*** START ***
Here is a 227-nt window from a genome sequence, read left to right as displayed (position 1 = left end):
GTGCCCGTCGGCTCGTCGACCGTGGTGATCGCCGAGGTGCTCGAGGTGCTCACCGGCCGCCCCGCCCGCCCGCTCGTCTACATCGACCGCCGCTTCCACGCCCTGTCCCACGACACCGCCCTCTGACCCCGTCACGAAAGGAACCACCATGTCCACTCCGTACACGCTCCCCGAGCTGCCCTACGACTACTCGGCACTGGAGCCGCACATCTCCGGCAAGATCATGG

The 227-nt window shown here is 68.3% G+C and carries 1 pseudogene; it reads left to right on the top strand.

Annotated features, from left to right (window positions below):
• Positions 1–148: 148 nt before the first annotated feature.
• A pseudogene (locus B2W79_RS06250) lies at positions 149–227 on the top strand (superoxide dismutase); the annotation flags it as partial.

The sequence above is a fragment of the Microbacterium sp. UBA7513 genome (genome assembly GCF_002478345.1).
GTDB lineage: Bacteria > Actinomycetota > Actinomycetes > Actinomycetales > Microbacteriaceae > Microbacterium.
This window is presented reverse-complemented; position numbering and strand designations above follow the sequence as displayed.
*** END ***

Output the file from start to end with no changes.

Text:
Here is a 227-nt window from a genome sequence, read left to right as displayed (position 1 = left end):
GTGCCCGTCGGCTCGTCGACCGTGGTGATCGCCGAGGTGCTCGAGGTGCTCACCGGCCGCCCCGCCCGCCCGCTCGTCTACATCGACCGCCGCTTCCACGCCCTGTCCCACGACACCGCCCTCTGACCCCGTCACGAAAGGAACCACCATGTCCACTCCGTACACGCTCCCCGAGCTGCCCTACGACTACTCGGCACTGGAGCCGCACATCTCCGGCAAGATCATGG

The 227-nt window shown here is 68.3% G+C and carries 1 pseudogene; it reads left to right on the top strand.

Annotated features, from left to right (window positions below):
• Positions 1–148: 148 nt before the first annotated feature.
• A pseudogene (locus B2W79_RS06250) lies at positions 149–227 on the top strand (superoxide dismutase); the annotation flags it as partial.

The sequence above is a fragment of the Microbacterium sp. UBA7513 genome (genome assembly GCF_002478345.1).
GTDB lineage: Bacteria > Actinomycetota > Actinomycetes > Actinomycetales > Microbacteriaceae > Microbacterium.
This window is presented reverse-complemented; position numbering and strand designations above follow the sequence as displayed.